“For I bear in my body the marks of the Lord Jesus” (Galatians 6:17).
Today many people will celebrate Valentine’s Day, a holiday where flowers, chocolates, and special dates show love. Some Latin American countries call it the Day of Love and Friendship. In the Philippines it is a popular day for weddings. Other countries have their own unique ways (and days) of celebrating. Some observances are more religious than romantic in nature, but love is the common factor.
The Bible tells of a different celebration of love, but not one honored with chocolates and flowers. This love is demonstrated by servanthood.
Few today aspire to the life of a servant, thinking it demeaning or humiliating. The biblical view of serving is far different. Instead of something to be avoided and mocked, true servanthood is valued.
In the Old Testament Israelites who became indentured because of debt gave themselves in service to a fellow Hebrew for six years. In the seventh year, the master must not only set the servant free, but also send him away with flocks and grain. The law reminded Israelites that they were once slaves in Egypt until God redeemed them, and they must therefore treat others with compassion. (Read Deuteronomy 15:12-15.)
The story of the bondservant does not end there. The law made a special provision for one who did not wish to leave his master at the seventh year.
“But suppose your servant says, ‘I will not leave you,’ because he loves you and your family, and he has done well with you. In that case, take an awl and push it through his earlobe into the door. After that, he will be your servant for life.” (Deuteronomy 15: 16-17, NLT).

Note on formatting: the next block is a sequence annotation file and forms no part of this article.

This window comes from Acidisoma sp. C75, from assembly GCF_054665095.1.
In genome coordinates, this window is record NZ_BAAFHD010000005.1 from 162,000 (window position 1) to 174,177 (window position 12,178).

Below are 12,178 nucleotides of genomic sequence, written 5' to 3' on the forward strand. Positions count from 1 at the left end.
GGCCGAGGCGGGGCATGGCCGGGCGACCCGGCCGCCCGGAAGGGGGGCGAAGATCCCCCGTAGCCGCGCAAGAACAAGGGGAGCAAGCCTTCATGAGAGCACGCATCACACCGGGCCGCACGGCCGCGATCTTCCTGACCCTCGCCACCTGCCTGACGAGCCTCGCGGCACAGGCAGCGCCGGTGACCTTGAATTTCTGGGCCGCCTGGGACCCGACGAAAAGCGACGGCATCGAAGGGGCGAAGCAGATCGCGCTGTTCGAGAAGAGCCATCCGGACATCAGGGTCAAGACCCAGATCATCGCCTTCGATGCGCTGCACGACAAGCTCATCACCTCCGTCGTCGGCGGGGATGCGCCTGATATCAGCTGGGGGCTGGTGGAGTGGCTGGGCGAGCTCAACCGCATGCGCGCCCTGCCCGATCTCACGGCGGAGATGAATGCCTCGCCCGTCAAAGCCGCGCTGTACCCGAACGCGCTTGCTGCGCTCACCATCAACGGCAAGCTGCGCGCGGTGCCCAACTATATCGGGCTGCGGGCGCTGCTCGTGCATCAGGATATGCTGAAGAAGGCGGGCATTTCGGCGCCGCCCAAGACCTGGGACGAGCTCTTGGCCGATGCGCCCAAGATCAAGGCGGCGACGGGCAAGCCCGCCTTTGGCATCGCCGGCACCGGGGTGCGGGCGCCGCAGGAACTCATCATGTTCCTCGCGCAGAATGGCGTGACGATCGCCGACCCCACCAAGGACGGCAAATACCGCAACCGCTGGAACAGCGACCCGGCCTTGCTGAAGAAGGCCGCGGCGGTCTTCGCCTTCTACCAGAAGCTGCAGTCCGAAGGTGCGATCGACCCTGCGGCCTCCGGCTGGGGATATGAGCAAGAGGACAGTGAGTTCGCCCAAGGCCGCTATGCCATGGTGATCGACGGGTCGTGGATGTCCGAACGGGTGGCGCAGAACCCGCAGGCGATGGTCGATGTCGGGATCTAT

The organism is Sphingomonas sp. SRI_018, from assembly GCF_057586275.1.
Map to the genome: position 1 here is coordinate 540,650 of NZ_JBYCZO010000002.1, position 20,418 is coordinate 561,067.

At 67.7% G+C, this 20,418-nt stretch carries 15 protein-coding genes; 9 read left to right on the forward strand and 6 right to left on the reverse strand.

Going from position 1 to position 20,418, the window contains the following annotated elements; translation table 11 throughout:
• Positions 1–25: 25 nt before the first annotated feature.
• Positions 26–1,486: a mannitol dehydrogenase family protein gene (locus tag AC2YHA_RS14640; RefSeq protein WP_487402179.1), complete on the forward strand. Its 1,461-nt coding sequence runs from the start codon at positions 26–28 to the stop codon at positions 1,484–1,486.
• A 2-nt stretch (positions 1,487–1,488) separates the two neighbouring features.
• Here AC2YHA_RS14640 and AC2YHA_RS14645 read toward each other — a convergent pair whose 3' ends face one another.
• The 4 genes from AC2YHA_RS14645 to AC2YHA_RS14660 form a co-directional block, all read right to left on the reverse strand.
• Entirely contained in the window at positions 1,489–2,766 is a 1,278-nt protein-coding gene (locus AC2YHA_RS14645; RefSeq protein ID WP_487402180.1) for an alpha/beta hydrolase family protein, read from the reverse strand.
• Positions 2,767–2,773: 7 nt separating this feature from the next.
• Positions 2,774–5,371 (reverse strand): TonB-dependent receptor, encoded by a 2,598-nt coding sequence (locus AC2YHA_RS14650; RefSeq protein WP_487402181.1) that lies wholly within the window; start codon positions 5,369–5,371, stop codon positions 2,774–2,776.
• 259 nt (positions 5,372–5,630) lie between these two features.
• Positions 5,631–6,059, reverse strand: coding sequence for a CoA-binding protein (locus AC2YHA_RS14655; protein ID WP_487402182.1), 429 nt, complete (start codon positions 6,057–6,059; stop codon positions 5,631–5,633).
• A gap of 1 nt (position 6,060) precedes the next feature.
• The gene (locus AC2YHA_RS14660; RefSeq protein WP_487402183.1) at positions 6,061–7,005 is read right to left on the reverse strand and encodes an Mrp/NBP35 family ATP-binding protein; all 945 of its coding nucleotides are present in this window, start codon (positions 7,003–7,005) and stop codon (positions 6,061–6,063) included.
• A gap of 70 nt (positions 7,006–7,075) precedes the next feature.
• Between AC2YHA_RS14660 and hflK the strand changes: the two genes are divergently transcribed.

Love changed a person’s attitude on being a servant. Love was the bond that held him to his master in a lifetime commitment. From that moment on, the mark was there—a visible sign of servanthood for all to see. But it was also a mark of love.
The indentured servant was not the only one with a debt he couldn’t pay. Each of us owed debt of sin, and it was impossible for us to ever pay enough to obtain our redemption. Fortunately, we had a Kinsman who redeemed us and paid the price Himself. We are freed from the debt, but we continue to serve because of love.
The apostle Paul called himself a servant of God (Titus 1:1). The Greek word denotes one who was a bondservant. When the apostle said he bore in his body “the marks of the Lord Jesus,” this again referred to the mark of ownership or “scar of service” (Strong’s Exhaustive Concordance). One translation speaks of him being “branded.” Paul willingly became a servant and bore the marks of love.
While both the Old and New Testament bondservants bore the mark of love, there is one striking difference in the picture. In the New Testament not only the servant but also the Master bears marks of love—the scars left by the nails that held Him to the cross.
Lord, thank You, for the price You paid to redeem me from my debt of sin. I will never be able to repay You for dying in my place, but I will commit myself to serving You and bearing Your marks as a sign of my love.